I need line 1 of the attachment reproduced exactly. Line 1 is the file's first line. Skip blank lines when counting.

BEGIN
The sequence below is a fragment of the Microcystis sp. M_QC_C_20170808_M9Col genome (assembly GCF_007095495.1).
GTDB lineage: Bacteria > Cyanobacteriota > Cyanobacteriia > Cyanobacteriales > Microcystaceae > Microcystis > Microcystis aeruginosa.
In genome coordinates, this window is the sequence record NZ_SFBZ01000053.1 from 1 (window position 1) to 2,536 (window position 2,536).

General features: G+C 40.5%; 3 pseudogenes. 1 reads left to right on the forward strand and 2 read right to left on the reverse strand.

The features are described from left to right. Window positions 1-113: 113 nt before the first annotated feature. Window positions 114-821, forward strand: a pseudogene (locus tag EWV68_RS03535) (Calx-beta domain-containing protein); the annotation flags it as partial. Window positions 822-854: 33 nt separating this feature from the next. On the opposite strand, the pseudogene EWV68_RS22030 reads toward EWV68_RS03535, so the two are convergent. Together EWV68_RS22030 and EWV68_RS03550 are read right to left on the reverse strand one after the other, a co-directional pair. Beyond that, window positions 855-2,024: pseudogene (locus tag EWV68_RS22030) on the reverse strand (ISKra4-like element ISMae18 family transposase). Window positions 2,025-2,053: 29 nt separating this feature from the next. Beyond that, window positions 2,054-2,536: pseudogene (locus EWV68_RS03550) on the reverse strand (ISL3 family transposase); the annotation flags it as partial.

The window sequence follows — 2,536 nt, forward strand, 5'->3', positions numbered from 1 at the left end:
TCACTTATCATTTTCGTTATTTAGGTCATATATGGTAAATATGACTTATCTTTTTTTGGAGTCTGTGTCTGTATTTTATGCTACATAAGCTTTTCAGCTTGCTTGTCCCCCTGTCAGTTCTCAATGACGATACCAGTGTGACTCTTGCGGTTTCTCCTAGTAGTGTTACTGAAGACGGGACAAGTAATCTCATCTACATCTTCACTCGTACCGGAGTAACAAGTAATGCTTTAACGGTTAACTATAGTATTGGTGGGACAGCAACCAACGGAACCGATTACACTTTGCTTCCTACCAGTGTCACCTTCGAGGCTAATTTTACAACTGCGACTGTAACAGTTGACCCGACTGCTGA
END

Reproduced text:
The sequence below is a fragment of the Microcystis sp. M_QC_C_20170808_M9Col genome (assembly GCF_007095495.1).